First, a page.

Alphonsus immediately related his adventure, and opened a consultation with the count, on what steps were the best to be taken by him.
‘Much deliberation,’ the count said, ‘seemed to be required on the subject of so delicate a nature: the gates of the castle being locked might be construed into an indication either of its being inhabited, or not being inhabited. If it was inhabited, the prevalent idea of its being deserted plainly proved it was the shelter of some person who wished to live in obscurity, and would, from this motive, perhaps, revenge the entrance of any one who dared to trespass on his retirement.’
‘How can he wish to live unknown?’ cried Alphonsus, ‘who every night publicly announces his dwelling by tolling the castle bell?’
‘Have you any proof of this?’ said the count.
‘The young miner, and now again our landlord, both assert that it is so.’
‘But they never heard it; nor likely any one who trembles while he relates it, has any authority for it but the dream of some old woman, who having talked all day of the occurrences at the castle, had seen them in her sleep in aggravated colours.’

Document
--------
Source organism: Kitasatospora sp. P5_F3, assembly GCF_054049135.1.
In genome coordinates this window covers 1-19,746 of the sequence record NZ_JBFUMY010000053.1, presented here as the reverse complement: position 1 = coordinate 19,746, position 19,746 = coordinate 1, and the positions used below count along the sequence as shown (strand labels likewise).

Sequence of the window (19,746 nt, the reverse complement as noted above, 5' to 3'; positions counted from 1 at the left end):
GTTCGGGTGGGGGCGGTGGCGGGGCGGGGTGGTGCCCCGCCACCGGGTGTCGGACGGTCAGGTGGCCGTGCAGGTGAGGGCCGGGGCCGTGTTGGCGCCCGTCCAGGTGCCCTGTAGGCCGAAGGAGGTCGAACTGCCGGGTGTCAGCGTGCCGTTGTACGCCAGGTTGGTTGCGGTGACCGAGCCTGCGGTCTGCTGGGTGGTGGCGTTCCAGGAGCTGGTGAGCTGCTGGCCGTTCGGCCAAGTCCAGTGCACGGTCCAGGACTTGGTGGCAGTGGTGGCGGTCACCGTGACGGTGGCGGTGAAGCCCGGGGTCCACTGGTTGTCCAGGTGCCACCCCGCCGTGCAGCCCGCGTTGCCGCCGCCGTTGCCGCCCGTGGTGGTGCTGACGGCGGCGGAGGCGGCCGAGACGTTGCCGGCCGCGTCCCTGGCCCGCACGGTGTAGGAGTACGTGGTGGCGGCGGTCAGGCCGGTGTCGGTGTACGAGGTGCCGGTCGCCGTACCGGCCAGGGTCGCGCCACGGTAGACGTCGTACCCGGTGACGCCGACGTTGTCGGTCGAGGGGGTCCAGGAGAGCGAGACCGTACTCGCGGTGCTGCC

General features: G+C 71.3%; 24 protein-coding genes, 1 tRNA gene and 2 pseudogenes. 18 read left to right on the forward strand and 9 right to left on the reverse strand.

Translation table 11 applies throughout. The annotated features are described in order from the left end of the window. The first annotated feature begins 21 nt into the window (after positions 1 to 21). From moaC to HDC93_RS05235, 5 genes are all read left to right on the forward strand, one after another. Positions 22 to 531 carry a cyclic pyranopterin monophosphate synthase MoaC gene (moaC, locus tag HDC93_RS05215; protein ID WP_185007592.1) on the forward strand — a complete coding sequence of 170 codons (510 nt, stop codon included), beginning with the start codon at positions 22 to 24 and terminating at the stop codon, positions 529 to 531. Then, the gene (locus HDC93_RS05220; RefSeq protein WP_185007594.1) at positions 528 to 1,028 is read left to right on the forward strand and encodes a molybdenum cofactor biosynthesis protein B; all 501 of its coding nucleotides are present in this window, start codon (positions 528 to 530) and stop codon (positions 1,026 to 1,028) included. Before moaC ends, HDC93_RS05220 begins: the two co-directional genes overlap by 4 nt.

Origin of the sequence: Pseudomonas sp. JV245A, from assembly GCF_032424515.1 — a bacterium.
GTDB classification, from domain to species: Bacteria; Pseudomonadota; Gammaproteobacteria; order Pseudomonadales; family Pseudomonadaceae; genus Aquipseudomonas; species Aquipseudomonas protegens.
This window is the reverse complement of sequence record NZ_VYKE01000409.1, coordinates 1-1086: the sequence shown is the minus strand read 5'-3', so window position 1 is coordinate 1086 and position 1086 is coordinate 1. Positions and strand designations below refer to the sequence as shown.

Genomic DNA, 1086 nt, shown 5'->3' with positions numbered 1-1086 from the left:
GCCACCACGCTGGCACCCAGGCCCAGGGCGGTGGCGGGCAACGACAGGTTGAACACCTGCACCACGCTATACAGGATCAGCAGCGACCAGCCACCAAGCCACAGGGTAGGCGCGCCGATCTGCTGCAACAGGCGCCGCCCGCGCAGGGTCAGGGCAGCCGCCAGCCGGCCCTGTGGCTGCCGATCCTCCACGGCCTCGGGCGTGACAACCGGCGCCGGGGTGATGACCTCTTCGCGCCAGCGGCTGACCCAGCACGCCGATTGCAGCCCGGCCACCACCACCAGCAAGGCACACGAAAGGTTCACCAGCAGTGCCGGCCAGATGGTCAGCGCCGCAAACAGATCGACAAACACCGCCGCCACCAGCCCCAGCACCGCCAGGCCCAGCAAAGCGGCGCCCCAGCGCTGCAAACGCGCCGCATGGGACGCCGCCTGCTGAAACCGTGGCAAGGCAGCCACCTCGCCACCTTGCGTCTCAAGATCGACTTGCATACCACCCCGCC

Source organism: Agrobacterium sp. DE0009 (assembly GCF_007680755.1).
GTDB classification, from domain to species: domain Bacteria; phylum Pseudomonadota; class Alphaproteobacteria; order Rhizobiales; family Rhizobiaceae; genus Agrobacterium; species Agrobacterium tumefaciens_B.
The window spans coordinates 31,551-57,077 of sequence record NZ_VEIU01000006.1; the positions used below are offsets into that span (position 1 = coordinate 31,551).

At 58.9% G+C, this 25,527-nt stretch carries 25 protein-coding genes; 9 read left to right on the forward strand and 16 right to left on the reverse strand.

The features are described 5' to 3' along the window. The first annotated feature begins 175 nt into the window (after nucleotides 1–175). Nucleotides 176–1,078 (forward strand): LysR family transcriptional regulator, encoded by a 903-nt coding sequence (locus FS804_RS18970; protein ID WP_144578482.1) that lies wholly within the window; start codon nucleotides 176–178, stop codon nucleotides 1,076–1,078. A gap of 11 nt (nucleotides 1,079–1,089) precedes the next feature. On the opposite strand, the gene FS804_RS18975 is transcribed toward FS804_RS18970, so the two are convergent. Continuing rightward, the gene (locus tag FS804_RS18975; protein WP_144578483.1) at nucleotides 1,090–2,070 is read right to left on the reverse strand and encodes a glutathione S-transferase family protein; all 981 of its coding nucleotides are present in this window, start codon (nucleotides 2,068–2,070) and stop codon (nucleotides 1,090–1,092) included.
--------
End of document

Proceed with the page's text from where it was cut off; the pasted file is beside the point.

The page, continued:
‘I will certify myself in this point,’ returned Alphonsus, ‘before I proceed to any measures for entering the castle; I will watch the tolling of the bell this night.’
After promising Lauretta that he would use no means for entering the castle that night, she consented that he should watch on the outside, in order to learn the truth of the story which had been related of the midnight bell, provided her father accompanied him; but as Alphonsus declared that he could not leave her at the inn with satisfaction to himself, unless the count remained with her, it was at length agreed that Jacques Perlet should be the companion of Alphonsus on his nightly expedition.